Renewal set for E. Baltimore

February 07, 1994|By Eric Siegel | Eric Siegel,Sun Staff Writer

Baltimore, the state and the Johns Hopkins medical institutions are joining together to revitalize a huge tract of about 180 square blocks in East Baltimore, hoping to attract "tens of millions" in development money over the next few years.

The Historic East Baltimore Community Action Coalition was created Friday to improve housing, to foster business development and jobs and to improve social services in the decayed neighborhoods around Hopkins Hospital.

The area -- which also includes the Somerset and Douglass Homes housing projects and Dunbar High School -- is more than twice the size and has four times as many residents as West Baltimore's Sandtown-Winchester, which is in the midst of its own heralded revitalization effort.

The coalition was set up with separate $150,000 grants from the city, the state and Hopkins medical institutions, for a total of $450,000. It will seek development money in the form of government grants and private investment.

Mayor Kurt L. Schmoke said Friday that the East Baltimore effort, along with Sandtown-Winchester, would help the city in the competition to be named one of nine federal empowerment zones, a designation that would bring in $100 million in new money from the federal government.

Mr. Schmoke also said it would help Baltimore retain the Hopkins medical institutions, which have a combined budget of more than $1 billion a year and have more than 11,000 faculty, students and staff.

"Both [the city and the state] are concerned about whether Hopkins is going to stay and flourish," the mayor said.

Dr. James A. Block, president and chief executive officer of Johns Hopkins Hospital and Health Systems, said Hopkins is providing seed money for the organization because "we are an integral part of this community. We're interested in seeing further development around the hospital."

The effort will benefit Hopkins employees, many of whom live in the area around the hospital, and will also help the hospital continue to draw patients by making it safer and more attractive, Dr. Block said.

"There are many advantages to everyone that we continue to be successful. It's important that we work with the community to enhance the environment in which we work," he said.

Dr. Block said Johns Hopkins gives about $8 million a year to various neighborhood programs, adding, "I anticipate we'll do more" as part of the initiative.

A key element of the effort is broad community participation. Neighborhood residents have a majority of seats on a 50-member planning committee and three of 10 seats on the governing board.

Lucille Gorham, who heads two East Baltimore community groups, said she hopes the effort creates "a much better relationship between the neighborhoods and the Hopkins' institutions," which have had an uneasy co-existence because of Hopkins' past expansion needs.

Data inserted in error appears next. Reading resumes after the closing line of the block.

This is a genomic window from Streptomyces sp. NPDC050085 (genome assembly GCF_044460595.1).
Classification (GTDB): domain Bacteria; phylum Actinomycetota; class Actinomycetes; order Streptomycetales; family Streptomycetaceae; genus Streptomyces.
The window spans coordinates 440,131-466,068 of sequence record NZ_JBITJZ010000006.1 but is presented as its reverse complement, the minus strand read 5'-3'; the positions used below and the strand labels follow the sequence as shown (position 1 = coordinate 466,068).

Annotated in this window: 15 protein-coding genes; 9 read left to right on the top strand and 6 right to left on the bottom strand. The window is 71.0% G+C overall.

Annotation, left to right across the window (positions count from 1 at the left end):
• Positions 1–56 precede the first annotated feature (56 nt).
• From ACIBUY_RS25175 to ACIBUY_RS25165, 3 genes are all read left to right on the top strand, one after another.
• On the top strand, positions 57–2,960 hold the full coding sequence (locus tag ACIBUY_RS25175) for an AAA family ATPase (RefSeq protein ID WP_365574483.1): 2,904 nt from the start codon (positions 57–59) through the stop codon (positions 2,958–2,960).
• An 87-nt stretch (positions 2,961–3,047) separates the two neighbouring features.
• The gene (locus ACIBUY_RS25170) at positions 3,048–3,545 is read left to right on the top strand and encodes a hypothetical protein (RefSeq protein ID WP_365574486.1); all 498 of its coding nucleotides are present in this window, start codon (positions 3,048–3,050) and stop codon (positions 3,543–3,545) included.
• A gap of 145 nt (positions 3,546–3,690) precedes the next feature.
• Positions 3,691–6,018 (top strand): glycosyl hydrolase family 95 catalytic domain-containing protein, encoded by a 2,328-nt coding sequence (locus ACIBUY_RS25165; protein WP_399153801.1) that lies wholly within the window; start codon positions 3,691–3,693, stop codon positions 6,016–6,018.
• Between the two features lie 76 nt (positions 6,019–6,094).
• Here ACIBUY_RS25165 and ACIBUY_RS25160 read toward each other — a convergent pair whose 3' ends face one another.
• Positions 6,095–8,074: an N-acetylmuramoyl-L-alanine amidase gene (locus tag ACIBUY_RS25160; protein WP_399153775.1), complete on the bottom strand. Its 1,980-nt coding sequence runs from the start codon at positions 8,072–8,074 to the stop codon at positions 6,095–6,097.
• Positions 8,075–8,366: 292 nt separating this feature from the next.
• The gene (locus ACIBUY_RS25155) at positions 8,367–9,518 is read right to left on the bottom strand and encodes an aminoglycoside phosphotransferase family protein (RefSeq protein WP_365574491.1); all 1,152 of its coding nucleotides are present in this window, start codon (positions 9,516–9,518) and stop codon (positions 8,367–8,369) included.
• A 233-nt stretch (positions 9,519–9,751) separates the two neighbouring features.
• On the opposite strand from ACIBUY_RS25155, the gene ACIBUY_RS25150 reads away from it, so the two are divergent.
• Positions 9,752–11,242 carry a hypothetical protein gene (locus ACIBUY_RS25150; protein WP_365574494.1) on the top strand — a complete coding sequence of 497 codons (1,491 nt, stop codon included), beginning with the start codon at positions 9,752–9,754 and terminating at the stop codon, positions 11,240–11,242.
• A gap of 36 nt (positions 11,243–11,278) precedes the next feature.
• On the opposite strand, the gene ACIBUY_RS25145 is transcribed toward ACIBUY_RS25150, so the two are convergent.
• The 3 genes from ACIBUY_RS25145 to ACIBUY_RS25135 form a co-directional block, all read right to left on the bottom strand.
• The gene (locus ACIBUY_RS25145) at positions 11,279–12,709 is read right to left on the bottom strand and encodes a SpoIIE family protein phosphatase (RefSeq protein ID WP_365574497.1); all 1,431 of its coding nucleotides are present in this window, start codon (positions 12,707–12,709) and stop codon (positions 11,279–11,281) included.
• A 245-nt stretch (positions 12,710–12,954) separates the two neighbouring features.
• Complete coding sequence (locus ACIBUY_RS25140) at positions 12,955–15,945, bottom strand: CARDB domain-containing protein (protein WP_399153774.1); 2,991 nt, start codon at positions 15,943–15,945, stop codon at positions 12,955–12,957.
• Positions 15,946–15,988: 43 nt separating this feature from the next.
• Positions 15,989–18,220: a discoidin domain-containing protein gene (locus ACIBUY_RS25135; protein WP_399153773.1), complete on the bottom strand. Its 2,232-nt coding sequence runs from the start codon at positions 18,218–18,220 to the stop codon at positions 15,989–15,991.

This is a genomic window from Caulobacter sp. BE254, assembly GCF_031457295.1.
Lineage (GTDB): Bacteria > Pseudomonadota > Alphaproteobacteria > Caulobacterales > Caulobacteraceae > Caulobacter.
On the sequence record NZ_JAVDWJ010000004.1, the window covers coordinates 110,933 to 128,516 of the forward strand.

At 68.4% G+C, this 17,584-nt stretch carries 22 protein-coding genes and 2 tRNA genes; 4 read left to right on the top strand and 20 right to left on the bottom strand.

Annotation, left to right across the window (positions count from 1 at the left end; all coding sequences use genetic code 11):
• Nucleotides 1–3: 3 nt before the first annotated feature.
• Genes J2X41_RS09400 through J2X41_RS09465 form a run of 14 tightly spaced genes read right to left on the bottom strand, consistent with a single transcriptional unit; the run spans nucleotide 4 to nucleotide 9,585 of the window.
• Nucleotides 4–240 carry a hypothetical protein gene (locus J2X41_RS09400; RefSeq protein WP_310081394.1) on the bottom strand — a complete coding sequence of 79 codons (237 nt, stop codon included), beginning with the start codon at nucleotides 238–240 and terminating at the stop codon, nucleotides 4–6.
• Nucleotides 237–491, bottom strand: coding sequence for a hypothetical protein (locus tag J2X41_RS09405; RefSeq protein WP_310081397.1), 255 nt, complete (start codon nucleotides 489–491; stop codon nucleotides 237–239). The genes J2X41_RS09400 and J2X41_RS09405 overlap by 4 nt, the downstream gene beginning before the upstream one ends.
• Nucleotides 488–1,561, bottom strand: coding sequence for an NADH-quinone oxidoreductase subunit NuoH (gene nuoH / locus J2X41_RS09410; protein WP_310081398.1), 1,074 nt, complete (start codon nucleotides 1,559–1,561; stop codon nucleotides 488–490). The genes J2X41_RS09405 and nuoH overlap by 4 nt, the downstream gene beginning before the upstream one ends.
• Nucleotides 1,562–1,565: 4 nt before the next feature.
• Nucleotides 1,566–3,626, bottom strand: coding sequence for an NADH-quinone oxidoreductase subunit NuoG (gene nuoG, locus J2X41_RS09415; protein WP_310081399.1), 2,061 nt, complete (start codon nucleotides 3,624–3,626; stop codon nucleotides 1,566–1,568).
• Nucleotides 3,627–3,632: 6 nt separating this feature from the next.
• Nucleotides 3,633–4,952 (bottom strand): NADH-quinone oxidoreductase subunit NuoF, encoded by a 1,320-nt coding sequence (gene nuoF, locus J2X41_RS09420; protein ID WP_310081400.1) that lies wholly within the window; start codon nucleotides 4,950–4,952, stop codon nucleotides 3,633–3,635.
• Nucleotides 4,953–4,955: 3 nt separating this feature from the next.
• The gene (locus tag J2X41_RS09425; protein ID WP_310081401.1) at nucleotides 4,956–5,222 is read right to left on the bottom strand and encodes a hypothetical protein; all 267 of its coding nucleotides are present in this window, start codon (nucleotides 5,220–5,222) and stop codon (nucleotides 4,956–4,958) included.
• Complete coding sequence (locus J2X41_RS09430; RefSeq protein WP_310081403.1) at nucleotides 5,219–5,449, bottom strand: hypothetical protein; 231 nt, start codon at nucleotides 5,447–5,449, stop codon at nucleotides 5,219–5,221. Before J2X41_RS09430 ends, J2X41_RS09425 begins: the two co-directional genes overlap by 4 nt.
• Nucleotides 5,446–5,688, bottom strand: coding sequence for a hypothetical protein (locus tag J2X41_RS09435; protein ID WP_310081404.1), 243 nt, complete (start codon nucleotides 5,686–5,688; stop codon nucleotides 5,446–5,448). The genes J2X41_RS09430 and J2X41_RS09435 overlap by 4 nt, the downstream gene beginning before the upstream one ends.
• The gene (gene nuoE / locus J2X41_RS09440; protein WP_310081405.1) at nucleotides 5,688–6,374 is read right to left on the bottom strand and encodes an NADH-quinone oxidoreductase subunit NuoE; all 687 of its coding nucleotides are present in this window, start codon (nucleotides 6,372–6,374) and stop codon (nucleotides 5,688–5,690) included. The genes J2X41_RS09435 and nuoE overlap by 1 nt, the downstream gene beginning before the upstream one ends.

"We can sit down face-to-face and talk to each other. We've always had trouble doing that in the past," said Ms. Gorham, director of Citizens for Fair Housing and the Middle East Community Organization.

Ms. Gorham also said she was "really hopeful" the effort would improve housing, education and employment opportunities in the area.

The Historic East Baltimore Community Action Coalition, in the planning stages for more than a year, is an outgrowth of a task force on the East Monument corridor.

It covers an irregularly shaped area bounded roughly by North Avenue and Biddle Street on the north; Patterson Park and Montford avenues on the east; Fayette Street on the south; and Broadway, Eden and Aisquith streets on the west.

The effort is being headed by Danise Jones-Dorsey, a mayoral aide who spent six months last year as interim deputy director of the city's Housing Authority.

The area has 47,524 residents, 43 percent of whom live in poverty, and a 9 percent unemployment rate, according to Ms. Dorsey.

Of 17,654 housing units in the area, she said, 13 percent are vacant and 65 percent occupied by renters.

Ms. Jones-Dorsey said the $450,000 provided by the city, state and Hopkins would fund a six-person staff, an office and other expenses through the first year.

She said that no additional money has yet been received but that the organization would be seeking city, state and federal money for specific projects as well as foundation grants and private investment funds.

NationsBank has expressed interest in "brokering investment" in the area, she said.

Ms. Jones-Dorsey said the money to be invested in the area "is definitely going to be millions of dollars . . . I think tens of millions is very reasonable."

A consultant, hired with a separate $60,000 grant from Johns Hopkins, should have a preliminary master plan available by next month, she said.

Even though the group was only incorporated Friday, some projects are already beyond the talking stage.

Among them is a pilot project for an after-school and summer program at Chick Webb Recreation Center in the 600 block of Eden St., for which funding is being sought, Ms. Jones-Dorsey said.

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